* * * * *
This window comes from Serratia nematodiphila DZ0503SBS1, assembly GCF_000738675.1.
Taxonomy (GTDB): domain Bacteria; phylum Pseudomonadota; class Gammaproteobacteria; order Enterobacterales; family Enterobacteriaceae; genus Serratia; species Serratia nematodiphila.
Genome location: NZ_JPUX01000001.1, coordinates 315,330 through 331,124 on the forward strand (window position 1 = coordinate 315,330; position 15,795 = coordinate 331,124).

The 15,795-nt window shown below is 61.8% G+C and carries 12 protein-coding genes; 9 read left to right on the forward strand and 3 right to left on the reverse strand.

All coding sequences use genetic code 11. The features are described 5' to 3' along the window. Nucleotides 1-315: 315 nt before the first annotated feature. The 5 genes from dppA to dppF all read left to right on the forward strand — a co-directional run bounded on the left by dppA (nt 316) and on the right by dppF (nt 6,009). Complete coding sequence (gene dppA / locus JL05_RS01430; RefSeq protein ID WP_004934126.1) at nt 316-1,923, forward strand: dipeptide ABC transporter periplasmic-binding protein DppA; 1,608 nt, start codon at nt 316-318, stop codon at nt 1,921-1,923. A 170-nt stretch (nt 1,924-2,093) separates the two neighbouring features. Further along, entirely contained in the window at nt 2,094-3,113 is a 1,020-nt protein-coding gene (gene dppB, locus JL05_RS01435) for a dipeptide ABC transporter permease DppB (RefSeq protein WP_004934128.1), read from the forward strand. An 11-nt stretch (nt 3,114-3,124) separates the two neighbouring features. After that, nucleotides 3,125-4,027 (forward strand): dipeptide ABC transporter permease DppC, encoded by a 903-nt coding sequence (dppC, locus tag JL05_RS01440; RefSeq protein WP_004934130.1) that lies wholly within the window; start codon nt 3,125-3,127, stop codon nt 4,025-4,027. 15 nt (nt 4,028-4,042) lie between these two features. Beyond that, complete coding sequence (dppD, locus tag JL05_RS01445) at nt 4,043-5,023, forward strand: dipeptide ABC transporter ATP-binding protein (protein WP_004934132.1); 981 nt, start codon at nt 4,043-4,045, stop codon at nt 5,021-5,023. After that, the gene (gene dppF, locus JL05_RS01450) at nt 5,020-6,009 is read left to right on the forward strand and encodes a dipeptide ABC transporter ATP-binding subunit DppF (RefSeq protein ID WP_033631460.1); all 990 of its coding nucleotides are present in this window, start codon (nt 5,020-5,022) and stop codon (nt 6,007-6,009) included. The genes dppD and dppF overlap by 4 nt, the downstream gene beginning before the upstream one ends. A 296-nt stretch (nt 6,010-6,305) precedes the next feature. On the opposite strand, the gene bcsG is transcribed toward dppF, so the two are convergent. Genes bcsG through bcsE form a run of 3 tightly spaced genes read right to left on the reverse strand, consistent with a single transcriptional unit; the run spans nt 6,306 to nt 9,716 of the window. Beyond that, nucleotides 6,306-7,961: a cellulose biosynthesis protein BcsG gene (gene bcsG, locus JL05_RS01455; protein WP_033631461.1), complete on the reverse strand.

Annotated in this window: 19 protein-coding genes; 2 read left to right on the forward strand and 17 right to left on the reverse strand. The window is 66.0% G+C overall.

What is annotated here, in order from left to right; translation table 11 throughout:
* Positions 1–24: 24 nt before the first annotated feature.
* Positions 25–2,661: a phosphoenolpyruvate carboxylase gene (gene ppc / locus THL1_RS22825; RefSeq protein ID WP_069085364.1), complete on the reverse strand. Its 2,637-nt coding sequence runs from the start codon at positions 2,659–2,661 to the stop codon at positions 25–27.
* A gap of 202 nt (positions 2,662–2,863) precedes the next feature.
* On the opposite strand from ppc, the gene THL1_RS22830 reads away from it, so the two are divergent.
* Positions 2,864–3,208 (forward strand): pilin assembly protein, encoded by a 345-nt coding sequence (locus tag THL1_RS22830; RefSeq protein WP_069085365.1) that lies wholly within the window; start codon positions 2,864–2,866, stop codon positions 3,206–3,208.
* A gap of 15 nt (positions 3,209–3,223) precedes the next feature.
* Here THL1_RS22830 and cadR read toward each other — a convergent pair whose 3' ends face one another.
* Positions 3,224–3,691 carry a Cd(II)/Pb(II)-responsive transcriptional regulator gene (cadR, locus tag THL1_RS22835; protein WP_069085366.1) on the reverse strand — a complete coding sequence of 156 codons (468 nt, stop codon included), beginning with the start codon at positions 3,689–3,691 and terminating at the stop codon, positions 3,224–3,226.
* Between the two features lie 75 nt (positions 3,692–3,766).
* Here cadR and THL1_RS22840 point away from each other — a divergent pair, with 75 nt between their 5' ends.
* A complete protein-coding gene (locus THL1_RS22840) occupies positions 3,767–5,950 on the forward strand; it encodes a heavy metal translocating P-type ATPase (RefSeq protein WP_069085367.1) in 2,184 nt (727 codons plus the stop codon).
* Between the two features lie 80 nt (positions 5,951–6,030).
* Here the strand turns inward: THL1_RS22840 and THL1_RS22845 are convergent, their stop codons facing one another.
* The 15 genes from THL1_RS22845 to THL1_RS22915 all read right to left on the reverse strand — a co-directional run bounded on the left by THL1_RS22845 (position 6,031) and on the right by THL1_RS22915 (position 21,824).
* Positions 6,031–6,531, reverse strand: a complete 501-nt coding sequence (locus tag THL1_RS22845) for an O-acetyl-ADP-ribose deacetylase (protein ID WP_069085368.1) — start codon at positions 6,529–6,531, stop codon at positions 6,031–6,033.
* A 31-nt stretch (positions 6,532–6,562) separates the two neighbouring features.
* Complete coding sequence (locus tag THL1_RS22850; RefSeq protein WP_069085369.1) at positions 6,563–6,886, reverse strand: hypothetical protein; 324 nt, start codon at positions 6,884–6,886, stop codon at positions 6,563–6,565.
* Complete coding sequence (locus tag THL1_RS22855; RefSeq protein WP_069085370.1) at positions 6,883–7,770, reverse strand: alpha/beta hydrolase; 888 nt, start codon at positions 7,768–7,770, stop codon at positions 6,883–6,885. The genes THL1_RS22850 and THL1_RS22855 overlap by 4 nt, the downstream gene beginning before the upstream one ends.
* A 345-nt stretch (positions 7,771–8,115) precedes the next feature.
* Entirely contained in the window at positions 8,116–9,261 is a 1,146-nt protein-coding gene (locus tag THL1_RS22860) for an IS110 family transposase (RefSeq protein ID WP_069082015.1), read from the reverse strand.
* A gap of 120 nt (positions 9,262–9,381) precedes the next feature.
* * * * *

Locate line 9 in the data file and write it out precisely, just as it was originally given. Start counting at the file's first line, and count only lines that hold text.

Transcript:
* Positions 25–2,661: a phosphoenolpyruvate carboxylase gene (gene ppc / locus THL1_RS22825; RefSeq protein ID WP_069085364.1), complete on the reverse strand. Its 2,637-nt coding sequence runs from the start codon at positions 2,659–2,661 to the stop codon at positions 25–27.